The Holocaust inspired the creation of a new terminology, including the word, genocide. Crimes of genocide were never officially recognized until the second half of the 20th century, and the subject is thus a relatively new addition to the world of education.
Genocides continue in parts of the world. Although today’s genocides may be geographically far removed from Texas, our students can hardly avoid the subject. As educators, we would do well to frame it in appropriate terms.
With regard to historical accuracy, sensitivity to student needs and to the subject matter, and appropriate levels of engagement, how may we most effectively reach students? What are the best practices in the classroom?
For further clarification on best teaching practices, and how they correlate to Texas Essential Knowledge and Skills (TEKS) standards and Advanced Placement (AP) curriculum, please contact our office (512.463.5108) or attend one of our workshops.
United States Holocaust Memorial Museum Guidelines for Teaching about Genocide
Causing serious bodily or mental harm to members of the group;
Deliberately inflicting on the group conditions of life calculated to bring about its physical destruction in whole or in part;
Imposing measures intended to prevent births within the group;
Forcibly transferring children of the group to another group."
A study of genocide should consider what the steps toward genocide in a society have been or could be. Analyze the factors and patterns that may play a role in the early stages: political considerations, economic difficulties, local history and context, etc. How are targeted groups defined, dehumanized, marginalized, and/or segregated before mass killing begins? As students learn of the early phases of a genocide, ask them to consider how steps and causal conditions may have been deflected or minimized. Ask them to think about scope, intent, and tactics. Be mindful that there is no one set pattern or list of preliminary steps that always lead to mass murder.
Each genocide has its own unique characteristics of time, place, people, and methods. Students are likely to try to make facile comparisons to other genocides, particularly the Holocaust; however, it is up to the teacher to redirect students to the specifics of a particular community at a particular time and place. Some parallels do indeed exist between the Holocaust and other genocides: the use of trains to transport victims, camps for detention and killing, etc. However, genocide has also occurred without these two tactics. Thus, you could make careful comparisons between the tactics or procedures used by oppressors to destroy communities, but you should avoid comparing the pain and suffering of individuals.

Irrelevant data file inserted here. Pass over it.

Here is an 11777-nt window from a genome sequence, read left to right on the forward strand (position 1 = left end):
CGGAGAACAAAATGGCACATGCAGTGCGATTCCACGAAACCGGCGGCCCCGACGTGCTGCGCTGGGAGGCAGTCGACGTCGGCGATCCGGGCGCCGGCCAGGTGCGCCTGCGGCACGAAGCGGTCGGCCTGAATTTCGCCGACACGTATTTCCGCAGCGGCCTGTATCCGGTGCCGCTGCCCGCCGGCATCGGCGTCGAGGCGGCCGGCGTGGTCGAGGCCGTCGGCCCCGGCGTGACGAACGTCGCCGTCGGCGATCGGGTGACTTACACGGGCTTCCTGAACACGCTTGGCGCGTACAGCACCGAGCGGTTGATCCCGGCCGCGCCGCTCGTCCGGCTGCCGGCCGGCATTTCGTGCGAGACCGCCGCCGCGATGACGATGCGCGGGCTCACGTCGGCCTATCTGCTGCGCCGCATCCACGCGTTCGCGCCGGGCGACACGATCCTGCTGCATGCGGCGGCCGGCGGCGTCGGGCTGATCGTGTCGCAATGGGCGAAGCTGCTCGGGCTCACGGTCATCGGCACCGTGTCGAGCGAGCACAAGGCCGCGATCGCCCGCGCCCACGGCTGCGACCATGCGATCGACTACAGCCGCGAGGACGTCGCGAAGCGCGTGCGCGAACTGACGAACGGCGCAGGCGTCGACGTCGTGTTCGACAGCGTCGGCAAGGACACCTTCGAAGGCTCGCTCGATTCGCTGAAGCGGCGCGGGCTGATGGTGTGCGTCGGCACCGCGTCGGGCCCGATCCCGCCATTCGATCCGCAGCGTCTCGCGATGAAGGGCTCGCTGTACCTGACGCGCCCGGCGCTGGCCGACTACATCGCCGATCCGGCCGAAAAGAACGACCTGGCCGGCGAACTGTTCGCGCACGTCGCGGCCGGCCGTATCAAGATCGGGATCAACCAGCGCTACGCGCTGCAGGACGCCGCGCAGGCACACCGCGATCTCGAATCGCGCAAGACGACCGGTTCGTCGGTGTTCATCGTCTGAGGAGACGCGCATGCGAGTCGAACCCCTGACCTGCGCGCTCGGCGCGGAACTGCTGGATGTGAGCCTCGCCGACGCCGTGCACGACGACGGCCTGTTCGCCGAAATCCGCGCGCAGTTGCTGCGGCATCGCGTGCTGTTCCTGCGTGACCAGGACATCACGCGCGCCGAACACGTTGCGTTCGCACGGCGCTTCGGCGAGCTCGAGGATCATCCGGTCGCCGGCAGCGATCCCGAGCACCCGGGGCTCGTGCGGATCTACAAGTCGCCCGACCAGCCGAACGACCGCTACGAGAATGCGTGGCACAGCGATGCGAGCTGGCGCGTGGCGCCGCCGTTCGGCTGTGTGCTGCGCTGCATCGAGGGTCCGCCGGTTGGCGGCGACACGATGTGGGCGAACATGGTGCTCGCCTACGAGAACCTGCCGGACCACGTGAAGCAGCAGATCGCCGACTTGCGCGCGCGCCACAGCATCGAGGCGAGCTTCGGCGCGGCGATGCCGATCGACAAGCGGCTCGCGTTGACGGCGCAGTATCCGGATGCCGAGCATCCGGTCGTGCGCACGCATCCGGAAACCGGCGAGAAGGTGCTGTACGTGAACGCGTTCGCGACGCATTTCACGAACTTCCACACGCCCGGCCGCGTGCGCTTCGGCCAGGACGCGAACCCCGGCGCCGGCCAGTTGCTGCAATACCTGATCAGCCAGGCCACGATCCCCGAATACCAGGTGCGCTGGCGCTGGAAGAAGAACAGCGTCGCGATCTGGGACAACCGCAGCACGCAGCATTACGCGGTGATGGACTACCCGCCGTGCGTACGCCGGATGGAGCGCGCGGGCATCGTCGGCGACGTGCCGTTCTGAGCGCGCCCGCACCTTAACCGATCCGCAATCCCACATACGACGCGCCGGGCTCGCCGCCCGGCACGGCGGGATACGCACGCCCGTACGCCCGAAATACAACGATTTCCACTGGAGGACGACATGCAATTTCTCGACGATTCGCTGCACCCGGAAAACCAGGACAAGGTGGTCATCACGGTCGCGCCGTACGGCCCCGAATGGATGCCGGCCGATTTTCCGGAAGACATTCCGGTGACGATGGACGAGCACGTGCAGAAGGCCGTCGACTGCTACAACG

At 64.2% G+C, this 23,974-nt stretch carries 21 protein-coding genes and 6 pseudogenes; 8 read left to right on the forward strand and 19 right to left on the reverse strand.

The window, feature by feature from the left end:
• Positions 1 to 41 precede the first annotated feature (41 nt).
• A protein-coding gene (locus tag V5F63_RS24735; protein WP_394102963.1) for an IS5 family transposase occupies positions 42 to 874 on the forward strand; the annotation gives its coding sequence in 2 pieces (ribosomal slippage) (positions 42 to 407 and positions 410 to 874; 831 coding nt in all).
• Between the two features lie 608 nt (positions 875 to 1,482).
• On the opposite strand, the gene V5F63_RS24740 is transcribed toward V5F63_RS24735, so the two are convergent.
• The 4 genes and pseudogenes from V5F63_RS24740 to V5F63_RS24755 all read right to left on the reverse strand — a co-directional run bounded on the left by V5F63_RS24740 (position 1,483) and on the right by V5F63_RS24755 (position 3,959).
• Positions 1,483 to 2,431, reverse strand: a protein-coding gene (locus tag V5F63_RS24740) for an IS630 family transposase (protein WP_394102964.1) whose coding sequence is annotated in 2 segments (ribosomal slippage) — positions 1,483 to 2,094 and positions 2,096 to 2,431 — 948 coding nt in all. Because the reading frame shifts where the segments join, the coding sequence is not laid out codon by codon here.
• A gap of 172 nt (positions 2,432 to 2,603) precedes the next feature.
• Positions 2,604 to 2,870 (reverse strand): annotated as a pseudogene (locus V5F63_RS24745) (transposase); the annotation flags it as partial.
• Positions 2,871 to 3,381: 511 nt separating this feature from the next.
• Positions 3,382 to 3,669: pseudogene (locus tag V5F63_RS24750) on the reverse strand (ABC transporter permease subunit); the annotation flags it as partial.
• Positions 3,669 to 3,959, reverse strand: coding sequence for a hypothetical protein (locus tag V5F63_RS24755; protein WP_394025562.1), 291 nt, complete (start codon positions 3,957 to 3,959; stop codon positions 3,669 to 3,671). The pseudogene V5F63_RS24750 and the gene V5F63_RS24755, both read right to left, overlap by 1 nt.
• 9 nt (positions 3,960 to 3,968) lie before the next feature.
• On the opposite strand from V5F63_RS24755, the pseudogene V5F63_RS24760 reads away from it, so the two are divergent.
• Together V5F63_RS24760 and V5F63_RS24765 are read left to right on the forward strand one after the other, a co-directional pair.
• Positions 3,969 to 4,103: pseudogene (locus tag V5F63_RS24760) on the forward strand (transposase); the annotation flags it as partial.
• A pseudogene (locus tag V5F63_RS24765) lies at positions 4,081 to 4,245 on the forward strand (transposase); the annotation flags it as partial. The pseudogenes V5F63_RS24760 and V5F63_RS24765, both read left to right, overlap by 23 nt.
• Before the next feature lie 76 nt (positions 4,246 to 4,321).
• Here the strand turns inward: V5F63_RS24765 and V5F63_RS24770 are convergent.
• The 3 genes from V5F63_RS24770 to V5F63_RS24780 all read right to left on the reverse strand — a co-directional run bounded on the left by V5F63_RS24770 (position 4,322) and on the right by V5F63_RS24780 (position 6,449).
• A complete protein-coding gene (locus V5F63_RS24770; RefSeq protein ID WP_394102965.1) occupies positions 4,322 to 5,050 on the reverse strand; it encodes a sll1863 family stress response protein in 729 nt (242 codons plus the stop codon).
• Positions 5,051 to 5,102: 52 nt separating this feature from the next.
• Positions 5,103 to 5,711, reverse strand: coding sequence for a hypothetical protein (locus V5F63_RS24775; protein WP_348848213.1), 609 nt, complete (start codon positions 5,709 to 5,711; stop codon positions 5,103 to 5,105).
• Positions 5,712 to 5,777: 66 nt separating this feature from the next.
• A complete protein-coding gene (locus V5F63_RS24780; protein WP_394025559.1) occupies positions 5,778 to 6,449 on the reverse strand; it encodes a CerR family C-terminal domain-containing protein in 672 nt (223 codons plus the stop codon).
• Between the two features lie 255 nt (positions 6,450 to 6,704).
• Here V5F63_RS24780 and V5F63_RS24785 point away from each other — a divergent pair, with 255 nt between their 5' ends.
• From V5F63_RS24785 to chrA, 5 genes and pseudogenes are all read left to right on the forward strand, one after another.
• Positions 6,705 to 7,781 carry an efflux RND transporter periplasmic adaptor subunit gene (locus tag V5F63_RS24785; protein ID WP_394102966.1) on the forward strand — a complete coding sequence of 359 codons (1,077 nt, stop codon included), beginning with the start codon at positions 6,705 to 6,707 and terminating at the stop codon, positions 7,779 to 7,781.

The world community is very different and far more complicated in the aftermath of the Holocaust. An important goal in studying all aspects of genocide is to learn from mistakes and apply these lessons to the future. To do this, students must strive to understand not only what was done, or not done, in the past but also why action was or was not taken. As with any historical event, it is important to present the facts. Students need to be aware of the various choices that the global community had available before, during, and after the mass killing. It is important to begin at home, with the choices available to the United States. It is also important to discuss all of the stakeholders involved—political leaders, religious leaders, and private citizens. Next, it is critical to discuss the range of choices seemingly available to the rest of the global community. How did international and regional authorities respond? What is the role of nongovernmental organizations? When is diplomacy, negotiation, isolation, or military involvement appropriate or effective?
Students may become frustrated when they learn of governmental inaction in the face of genocide. While there are certainly cynical reasons for not intervening, teachers can lead students to understand the complexity of responding to genocide—that it is usually not a simple matter to step into another country and tell one group to stop killing another group. In addressing what might cause genocide and how to prevent it, consider these questions:
When does a nation (the United States, for example) have the political will to take all necessary steps to stop genocide?
How much international cooperation can be mustered? How much is needed?
What are the possible ramifications of intervention?
Is a nation willing to absorb casualties and death to stop a genocide?
One reason that genocide occurs is the complicity of bystanders within the nation and around the world. However, in each genocide, there have been individuals—both persons at risk inside the country as well as external observers or stakeholders—who have spoken out against the oppressive regime and/or rescued threatened people. There are always a few who stand up to face evil with tremendous acts of courage—and sometimes very small acts of courage, of no less importance. Teachers should discuss these responses without exaggerating their numbers or their frequency. When teaching and learning about genocide, individuals may fall prey to helplessness or acceptance of inevitability because the event is imminent or in progress. The magnitude of the event and seeming inertia in the world community and its policymakers can be daunting, but actions of any size have potential impact. Numerous episodes from the Holocaust and other genocides illustrate this point.